How does this relate to the transfer game? A school may limit its 1L enrollment to maximize the value of its 1L educational offerings and prevent dilution of 1L faculty quality. They then can expand their faculty (particularly through the use of adjuncts) to provide a diverse upper level curriculum. Adjuncts also come with a smaller price tag and provide added benefits of providing connections to the local legal markets.

Under these two rationales, the gaming of the US News systems becomes an incidental result of otherwise sound managing and recruiting strategy.

Voxhumanum

I appreciate the large of amount of data and thoughtful analysis that is done here and in this conversation on the many blogs in general. However, one "invisible hand" must be taken naked from the glove. 1L's transferring are, in no way, "gaming" the USNWR rankings, those rankings are themselves the game. A famous poet once said, "Don't hate the player, hate the game!". Further, I may be just a simple country law student, but "follow the money".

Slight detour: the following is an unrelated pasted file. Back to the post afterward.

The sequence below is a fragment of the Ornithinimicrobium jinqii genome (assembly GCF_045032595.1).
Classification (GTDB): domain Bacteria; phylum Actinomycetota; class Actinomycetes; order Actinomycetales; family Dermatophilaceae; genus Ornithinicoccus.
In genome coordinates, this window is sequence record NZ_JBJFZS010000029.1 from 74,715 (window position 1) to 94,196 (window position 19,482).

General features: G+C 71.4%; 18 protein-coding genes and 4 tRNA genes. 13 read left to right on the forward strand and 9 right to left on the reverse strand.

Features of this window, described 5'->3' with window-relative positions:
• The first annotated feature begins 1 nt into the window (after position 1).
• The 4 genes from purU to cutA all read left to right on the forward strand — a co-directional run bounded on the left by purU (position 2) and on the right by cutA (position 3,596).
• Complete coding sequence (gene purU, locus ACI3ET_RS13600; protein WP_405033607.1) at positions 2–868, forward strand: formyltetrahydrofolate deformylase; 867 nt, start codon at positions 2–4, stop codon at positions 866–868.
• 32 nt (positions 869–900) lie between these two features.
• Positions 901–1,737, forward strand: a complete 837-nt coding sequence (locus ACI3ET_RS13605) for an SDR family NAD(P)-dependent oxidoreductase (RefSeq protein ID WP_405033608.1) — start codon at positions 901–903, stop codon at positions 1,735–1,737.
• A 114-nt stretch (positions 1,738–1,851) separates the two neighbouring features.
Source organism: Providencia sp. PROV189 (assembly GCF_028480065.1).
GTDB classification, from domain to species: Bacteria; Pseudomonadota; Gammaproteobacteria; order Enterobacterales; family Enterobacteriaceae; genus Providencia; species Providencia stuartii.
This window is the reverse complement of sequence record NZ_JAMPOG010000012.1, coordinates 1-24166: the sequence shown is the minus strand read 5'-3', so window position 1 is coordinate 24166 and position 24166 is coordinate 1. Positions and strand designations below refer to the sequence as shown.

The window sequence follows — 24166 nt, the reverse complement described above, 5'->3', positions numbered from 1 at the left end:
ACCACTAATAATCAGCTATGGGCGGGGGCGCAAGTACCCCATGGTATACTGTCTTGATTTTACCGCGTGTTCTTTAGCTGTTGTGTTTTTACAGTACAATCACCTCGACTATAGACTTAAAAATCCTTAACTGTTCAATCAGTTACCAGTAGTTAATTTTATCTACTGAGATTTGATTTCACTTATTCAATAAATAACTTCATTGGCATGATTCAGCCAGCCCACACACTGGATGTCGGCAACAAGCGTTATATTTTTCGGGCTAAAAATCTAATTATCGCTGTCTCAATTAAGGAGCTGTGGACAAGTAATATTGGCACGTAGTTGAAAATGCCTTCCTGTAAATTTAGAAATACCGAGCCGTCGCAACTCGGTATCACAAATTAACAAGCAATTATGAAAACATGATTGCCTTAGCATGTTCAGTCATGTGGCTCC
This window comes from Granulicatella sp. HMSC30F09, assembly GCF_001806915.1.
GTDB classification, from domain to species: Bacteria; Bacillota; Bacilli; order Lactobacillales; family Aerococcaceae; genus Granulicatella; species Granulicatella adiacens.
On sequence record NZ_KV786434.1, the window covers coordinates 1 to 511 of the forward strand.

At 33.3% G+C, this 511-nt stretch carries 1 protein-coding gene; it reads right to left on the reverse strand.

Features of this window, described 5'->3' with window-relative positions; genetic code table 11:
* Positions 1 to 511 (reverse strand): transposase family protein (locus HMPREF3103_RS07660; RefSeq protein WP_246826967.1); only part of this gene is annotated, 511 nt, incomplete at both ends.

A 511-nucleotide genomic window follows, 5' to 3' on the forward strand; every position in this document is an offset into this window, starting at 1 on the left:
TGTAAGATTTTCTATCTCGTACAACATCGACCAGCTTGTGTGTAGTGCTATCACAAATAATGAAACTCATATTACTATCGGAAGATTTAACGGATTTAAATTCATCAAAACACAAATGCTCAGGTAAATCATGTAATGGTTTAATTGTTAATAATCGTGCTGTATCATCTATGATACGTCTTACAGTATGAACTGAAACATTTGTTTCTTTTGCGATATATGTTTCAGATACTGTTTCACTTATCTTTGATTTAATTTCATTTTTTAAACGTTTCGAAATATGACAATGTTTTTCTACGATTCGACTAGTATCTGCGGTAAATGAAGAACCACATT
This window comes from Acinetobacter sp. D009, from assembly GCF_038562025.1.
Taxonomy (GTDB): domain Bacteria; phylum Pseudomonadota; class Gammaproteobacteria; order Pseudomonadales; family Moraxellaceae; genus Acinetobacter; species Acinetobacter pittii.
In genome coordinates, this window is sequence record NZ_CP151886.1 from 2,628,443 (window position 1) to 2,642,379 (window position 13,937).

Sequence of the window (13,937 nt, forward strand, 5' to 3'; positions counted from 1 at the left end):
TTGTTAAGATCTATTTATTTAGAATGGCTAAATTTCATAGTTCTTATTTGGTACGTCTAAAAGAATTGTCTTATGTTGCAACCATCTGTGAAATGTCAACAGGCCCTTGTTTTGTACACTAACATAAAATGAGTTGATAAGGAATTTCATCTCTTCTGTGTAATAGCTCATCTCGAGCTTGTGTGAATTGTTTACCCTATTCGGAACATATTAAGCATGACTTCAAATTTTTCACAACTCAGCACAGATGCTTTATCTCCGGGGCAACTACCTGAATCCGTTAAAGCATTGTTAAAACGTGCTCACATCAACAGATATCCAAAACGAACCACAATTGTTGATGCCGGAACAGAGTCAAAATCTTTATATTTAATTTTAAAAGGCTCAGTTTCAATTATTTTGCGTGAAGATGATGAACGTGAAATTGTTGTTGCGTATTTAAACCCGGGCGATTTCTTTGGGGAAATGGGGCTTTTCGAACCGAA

LSAC benefits from their measurement being heavily emphasized in terms of REAL dollars, which in turn affect people's "real" lives. Yet, it seems fairly clear that what the LSAT measures best is how well you take the LSAT. Without randomly assigning 1L's to any school, like human guinea pigs to life-long smoking habits, you are left with correlations and selectivity biases. USNWR benefits from LSAC benefitting (and vice-versa). Schools that can game the USNWR benefit from the USNWR benefiting from the LSAC's benefit. You have a regular old logistical chain of distribution. You have manufactured 1L's. You have USNWR, like auto-manufacturers before them, killing public transport, in favor of the automobile. Beyond the rhetoric here, it is still VERY simple, and it is hard to understand why none of the players who form this discussion have the balls/ova to say "follow the money, it's rigged". What investment do the analysts here have?